In this article we will look into the history of the fractions, and we’ll find out what the heck that line in a fraction is called anyway.
Nearly everybody uses, or has used, fractions for some reason or another. But most people have no idea of the origin, and almost none of them have any idea what that line is even called. Most know ways to express verbally that it is present (e.g. “x over y-3,” or “x divided by y-3″), but frankly, it HAS to have a name. To figure out the name, we must also investigate the history of fractions.
The concept of fractions can be traced back to the Babylonians, who used a place-value, or positional, system to indicate fractions. On an ancient Babylonian tablet, the number, appears, which indicates the square root of two. The symbols are 1, 24, 51, and 10. Because the Babylonians used a base 60, or sexagesimal, system, this number is (1 * 60 0 ) + (24 * 60-1 ) + (51 * 60-2 ) + (10 * 60-3 ), or about 1.414222. A fairly complex figure for what is now indicated by √2.
In early Egyptian and Greek mathematics, unit fractions were generally the only ones present. This meant that the only numerator they could use was the number 1. The notation was a mark above or to the right of a number to indicate that it was the denominator of the number 1.
The Romans used a system of words indicating parts of a whole. A unit of weight in ancient Rome was the as, which was made of 12 uncias. It was from this that the Romans derived a fraction system based on the number 12. For example, 1/12 was uncia, and thus 11/12 was indicated by deunx (for de uncia) or 1/12 taken away. Other fractions were indicated as :
10/12 dextans (for de sextans),
3/12 quadrans (for quadran as)
9/12 dodrans (for de quadrans),
2/12 or 1/6 sextans (for sextan as)
8/12 bes (for bi as) also duae partes (2/3)
1/24 semuncia (for semi uncia)
7/12 septunx (for septem unciae)
6/12 or 1/2 semis (for semi as)
5/12 quincunx (for quinque unciae)
4/12 or 1/3 triens (for trien as)
This system was quite cumbersome, yet effective in indicating fractions beyond mere unit fractions.
The Hindus are believed to be the first group to indicate fractions with numbers rather than words. Brahmagupta (c. 628) and Bhaskara (c. 1150) were early Hindu mathematicians who wrote fractions as we do today, but without the bar. They wrote one number above the other to indicate a fraction.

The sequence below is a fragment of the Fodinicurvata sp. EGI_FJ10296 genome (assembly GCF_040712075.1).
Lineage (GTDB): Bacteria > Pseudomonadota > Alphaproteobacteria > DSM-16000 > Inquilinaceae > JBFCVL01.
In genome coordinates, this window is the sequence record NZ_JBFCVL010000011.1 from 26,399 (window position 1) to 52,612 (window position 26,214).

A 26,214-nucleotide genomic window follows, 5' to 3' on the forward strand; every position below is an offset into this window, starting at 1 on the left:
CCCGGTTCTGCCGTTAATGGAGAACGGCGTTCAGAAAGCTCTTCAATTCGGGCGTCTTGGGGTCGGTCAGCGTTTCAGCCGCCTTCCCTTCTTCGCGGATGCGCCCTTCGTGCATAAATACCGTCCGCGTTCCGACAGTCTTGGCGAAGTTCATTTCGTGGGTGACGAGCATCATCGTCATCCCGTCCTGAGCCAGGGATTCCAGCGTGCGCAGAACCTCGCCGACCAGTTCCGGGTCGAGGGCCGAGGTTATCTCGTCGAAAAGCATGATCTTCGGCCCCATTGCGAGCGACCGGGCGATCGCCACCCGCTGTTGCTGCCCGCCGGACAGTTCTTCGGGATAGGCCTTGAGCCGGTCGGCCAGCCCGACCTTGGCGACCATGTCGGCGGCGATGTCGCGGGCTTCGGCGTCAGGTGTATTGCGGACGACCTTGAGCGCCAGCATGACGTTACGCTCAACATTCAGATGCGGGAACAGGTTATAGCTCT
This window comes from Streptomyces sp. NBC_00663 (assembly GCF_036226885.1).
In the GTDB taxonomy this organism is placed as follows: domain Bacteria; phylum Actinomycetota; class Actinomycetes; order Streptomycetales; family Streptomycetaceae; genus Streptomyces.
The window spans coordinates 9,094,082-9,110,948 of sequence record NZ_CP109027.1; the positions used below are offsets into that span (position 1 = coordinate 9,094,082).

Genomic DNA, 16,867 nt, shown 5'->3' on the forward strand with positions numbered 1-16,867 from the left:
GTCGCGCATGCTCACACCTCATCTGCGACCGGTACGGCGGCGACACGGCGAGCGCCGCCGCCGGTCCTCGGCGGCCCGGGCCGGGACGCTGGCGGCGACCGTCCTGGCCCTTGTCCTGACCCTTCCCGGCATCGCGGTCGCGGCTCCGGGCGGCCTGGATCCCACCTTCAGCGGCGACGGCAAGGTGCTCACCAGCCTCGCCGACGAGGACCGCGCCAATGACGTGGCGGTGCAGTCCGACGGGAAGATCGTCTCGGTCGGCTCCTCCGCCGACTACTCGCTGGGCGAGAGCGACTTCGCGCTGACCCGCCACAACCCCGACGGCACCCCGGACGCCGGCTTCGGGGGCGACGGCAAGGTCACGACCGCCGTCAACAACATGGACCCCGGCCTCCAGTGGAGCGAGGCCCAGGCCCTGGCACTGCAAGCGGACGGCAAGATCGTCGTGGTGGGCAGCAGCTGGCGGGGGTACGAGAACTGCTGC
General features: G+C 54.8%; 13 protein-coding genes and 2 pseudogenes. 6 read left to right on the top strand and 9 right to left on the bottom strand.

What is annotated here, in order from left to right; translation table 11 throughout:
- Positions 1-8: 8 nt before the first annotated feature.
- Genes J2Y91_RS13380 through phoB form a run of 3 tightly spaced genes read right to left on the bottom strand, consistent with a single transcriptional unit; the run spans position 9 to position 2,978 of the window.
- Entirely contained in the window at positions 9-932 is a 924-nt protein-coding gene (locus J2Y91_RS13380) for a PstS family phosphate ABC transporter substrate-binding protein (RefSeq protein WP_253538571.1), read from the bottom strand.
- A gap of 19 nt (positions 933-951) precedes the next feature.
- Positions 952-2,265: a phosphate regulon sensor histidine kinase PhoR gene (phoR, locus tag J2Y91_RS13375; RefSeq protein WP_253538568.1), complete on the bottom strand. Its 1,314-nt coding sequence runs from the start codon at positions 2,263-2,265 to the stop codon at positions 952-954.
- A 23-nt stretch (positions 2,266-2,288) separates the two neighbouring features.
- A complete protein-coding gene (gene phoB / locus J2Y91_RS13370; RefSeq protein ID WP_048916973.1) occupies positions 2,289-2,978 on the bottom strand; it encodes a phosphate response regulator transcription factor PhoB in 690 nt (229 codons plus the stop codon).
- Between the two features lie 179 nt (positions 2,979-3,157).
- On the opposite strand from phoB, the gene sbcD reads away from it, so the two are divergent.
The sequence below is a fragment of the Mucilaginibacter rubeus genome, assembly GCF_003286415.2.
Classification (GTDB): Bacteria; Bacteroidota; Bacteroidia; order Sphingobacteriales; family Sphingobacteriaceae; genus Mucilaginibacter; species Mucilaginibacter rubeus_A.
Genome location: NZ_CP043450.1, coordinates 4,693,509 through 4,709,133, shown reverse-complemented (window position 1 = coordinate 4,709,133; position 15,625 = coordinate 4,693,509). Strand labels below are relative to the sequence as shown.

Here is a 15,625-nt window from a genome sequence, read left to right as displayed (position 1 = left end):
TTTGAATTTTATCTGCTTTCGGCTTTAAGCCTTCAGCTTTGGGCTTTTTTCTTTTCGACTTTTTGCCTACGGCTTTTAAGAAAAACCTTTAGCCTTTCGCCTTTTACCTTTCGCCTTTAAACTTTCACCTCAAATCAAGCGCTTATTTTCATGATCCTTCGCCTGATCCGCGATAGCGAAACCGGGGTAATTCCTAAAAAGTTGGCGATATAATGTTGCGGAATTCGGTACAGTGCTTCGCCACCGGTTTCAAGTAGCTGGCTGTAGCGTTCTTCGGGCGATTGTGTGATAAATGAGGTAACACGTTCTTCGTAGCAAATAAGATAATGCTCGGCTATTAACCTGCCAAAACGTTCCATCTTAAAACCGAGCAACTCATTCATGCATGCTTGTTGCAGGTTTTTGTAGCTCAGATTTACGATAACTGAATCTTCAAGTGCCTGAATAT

The next step in the evolution of fraction notation was the addition of the horizontal fraction bar. This is generally credited to the Arabs who used the Hindu notation, then improved on it by inserting this bar in between the numerator and denominator. It was at this point that it gained a name, vinculum. Later on, Fibonacci (c.1175-1250), the first European mathematician to use the fraction bar as it is used today, chose the Latin word virga for the bar.
The most recent addition to fraction notation, the diagonal fraction bar, was introduced in the 1700s. This was solely due to the fact that, typographically, the horizontal bar was difficult to use, being as it took three lines of text to be properly represented. This was a mess to deal with at a printing press, and so came, what was originally a short-hand, the diagonal fraction bar. The earliest known usage of a diagonal fraction bar occurs in a hand-written document. This document is Thomas Twining’s Ledger of 1718, where quantities of tea and coffee transactions are listed (e.g. 1/4 pound green tea). The earliest known printed instance of a diagonal fraction bar was in 1784, when a curved line resembling the sign of integration was used in the Gazetas de Mexico by Manuel Antonio Valdes.
When the diagonal fraction bar became popularly used, it was given two names : virgule, derived from Fibonacci’s virga; and solidus, which originated from the Roman gold coin of the same name (the ancestor of the shilling, of the French sol or sou, etc.). But these are not the only names for this diagonal fraction bar.
According to the Austin Public Library’s website, “The oblique stroke (/) is called a separatrix, slant, slash, solidus, virgule, shilling, or diagonal.” Thus, it has multiple names.
A related symbol, commonly used, but for the most part nameless to the general public, is the “division symbol,” or ÷ . This symbol is called an obelus. Though this symbol is generally not used in print or writing to indicate fractions, it is familiar to most people due to the use of it on calculators to indicate division and/or fractions.
Fractions are now commonly used in recipes, carpentry, clothing manufacture, and multiple other places, including mathematics study; and the notation is simple. Most people begin learning fractions as young as 1st or 2nd grade. The grand majority of them don’t even realize that fractions could have possibly been as complicated as they used to be, and thus, don’t really appreciate them for their current simplicity.